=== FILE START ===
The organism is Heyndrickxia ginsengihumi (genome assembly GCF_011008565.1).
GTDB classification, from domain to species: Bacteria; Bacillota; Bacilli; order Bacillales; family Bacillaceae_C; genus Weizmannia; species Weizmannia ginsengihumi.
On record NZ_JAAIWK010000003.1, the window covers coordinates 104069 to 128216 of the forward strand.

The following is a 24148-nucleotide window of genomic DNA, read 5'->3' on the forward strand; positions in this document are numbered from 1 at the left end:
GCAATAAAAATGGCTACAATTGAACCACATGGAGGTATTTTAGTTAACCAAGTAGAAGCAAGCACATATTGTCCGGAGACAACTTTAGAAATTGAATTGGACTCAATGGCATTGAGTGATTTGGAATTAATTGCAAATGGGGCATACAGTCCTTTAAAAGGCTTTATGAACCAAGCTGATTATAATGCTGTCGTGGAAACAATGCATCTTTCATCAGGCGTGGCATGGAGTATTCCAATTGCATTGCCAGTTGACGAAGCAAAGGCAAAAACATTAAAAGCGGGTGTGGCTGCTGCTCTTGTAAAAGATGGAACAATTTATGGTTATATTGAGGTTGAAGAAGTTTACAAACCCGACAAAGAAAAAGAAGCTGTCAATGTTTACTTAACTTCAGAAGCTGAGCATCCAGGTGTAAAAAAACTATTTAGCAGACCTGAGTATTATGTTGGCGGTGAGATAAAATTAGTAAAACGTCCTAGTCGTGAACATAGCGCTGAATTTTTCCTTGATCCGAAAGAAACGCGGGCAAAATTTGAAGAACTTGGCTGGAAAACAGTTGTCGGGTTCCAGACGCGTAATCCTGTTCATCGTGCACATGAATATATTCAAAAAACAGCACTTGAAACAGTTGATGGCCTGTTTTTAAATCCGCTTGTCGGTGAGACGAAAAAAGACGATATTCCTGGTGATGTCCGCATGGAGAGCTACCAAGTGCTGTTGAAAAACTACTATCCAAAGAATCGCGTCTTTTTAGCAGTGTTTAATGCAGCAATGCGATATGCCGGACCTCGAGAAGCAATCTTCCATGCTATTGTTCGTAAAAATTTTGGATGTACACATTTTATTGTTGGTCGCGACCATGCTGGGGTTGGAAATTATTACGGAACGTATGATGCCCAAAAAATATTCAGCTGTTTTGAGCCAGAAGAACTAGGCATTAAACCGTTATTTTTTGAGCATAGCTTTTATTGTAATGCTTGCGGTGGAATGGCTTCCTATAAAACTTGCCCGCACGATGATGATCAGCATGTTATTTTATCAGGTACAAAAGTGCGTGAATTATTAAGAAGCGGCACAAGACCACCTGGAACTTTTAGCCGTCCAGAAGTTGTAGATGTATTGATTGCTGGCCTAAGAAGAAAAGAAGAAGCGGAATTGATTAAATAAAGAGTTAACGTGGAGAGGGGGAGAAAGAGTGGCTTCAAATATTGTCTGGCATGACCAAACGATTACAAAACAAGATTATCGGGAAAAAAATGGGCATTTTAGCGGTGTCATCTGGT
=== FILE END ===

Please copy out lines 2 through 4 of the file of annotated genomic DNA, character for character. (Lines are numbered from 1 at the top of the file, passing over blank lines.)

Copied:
GTDB classification, from domain to species: Bacteria; Bacillota; Bacilli; order Bacillales; family Bacillaceae_C; genus Weizmannia; species Weizmannia ginsengihumi.
On record NZ_JAAIWK010000003.1, the window covers coordinates 104069 to 128216 of the forward strand.

The following is a 24148-nucleotide window of genomic DNA, read 5'->3' on the forward strand; positions in this document are numbered from 1 at the left end: